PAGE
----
Service providers—especially in the professional services realm—can be quick to assume that their services are nontaxable and that they do not need to collect sales tax and remit sales tax on their sales of services.
The Texas Court of Appeals ruled that a law firm’s purchases of packages containing the legal documents necessary to execute residential mortgage loans should be classified as purchases of data processing services, which is subject to sales tax.
The Washington Department of Revenue determined that a taxpayer providing customers space in a secure facility in which to store computer equipment and pair it with internet access services is subject to the state’s Business & Occupation (B&O) tax.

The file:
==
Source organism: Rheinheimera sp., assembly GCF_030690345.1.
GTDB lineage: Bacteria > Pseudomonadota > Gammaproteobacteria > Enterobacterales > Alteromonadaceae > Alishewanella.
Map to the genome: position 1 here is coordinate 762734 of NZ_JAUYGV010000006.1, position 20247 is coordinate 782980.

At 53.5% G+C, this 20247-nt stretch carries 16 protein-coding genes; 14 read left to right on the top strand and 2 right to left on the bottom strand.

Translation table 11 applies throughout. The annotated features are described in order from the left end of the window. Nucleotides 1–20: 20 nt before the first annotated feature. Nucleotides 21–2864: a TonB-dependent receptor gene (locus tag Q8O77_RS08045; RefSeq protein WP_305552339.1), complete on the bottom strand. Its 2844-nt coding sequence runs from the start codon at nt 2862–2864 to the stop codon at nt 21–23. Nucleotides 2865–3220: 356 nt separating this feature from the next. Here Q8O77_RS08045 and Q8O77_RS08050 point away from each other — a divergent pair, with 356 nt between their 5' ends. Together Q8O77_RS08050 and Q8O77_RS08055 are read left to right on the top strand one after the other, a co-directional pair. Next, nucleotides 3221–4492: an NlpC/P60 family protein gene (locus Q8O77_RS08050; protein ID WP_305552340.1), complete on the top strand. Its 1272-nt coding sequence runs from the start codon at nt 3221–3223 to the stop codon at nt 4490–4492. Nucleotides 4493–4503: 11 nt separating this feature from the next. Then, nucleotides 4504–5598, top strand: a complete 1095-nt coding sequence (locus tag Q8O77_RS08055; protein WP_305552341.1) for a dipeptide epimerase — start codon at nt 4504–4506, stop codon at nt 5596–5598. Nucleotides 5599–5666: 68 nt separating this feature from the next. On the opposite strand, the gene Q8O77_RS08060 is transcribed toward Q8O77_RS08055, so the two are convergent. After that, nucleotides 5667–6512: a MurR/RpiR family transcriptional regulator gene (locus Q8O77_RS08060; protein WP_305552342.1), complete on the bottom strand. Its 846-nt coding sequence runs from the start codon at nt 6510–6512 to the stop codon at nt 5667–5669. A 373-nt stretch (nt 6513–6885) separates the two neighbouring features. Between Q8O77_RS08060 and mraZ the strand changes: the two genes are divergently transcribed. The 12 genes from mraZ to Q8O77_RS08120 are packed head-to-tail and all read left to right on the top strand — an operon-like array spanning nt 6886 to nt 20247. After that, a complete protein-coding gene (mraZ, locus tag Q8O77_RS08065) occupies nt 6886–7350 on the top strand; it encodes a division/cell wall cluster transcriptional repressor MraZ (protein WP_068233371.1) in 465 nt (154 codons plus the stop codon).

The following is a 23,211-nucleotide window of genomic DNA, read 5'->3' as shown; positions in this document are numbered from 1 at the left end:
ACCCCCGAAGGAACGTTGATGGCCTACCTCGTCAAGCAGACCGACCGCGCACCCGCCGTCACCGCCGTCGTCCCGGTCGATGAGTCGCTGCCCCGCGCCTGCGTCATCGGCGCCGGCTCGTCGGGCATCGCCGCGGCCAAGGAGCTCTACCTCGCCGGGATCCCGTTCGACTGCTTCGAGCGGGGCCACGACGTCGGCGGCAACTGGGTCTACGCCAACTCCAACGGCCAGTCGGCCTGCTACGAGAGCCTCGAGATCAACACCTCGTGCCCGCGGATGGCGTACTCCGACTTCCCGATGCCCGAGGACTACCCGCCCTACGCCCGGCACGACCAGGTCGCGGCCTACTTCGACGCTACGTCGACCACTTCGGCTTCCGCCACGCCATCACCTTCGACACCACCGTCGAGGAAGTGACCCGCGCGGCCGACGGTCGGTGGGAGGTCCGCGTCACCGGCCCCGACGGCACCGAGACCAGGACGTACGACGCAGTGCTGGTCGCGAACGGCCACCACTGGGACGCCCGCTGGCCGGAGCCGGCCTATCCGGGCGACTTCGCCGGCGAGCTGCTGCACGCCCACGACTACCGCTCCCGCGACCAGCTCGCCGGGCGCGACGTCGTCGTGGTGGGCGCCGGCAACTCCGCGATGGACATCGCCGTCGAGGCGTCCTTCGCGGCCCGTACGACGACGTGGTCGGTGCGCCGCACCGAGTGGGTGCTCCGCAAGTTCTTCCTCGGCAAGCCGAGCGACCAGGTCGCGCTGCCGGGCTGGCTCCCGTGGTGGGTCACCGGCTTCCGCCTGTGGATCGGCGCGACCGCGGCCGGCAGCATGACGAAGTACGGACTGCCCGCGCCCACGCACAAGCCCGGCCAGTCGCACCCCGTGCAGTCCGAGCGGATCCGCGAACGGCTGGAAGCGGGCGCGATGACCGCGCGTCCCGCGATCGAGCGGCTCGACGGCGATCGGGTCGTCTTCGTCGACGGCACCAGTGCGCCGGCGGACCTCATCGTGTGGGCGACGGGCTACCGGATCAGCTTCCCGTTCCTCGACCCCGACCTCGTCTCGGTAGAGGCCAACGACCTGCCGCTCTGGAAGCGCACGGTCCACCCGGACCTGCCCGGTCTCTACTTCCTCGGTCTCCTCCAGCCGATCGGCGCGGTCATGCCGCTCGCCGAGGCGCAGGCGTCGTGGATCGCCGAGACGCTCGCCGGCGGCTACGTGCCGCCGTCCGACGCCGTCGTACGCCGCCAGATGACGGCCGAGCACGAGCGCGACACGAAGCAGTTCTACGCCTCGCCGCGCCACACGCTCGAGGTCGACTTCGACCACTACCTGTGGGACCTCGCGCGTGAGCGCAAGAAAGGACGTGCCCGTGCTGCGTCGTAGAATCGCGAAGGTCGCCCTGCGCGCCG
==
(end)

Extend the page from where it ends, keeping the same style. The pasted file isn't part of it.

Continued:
A New York taxpayer, an online loan marketplace, filed a petition against the Department of Revenue for a sales tax refund from the state since its primary function is not as an information services provider.
The Illinois Department of Revenue ruled that a taxpayer providing software subscriptions and hardware for a bundled price is subject to the Service Occupation Tax, but not Retailers’ Occupation Tax, Use Tax, or Service Use Tax.
In a recent private letter ruling, the Colorado Department of Revenue concluded that subscription fees for online learning platforms are subject to the state’s sales tax and state-administered local sales tax.
On July 1, 2021, three new measures created under Bill C-30 came into effect requiring non-resident businesses to begin collecting GST/HST on sales of digital goods and sales made through digital platforms.
On May 21, 2021, the Supreme Judicial Court of Massachusetts upheld an appeals court ruling that the Commonwealth\’s rules allowing for apportionment of software for sales tax can be used for abatement after the tax has already been paid.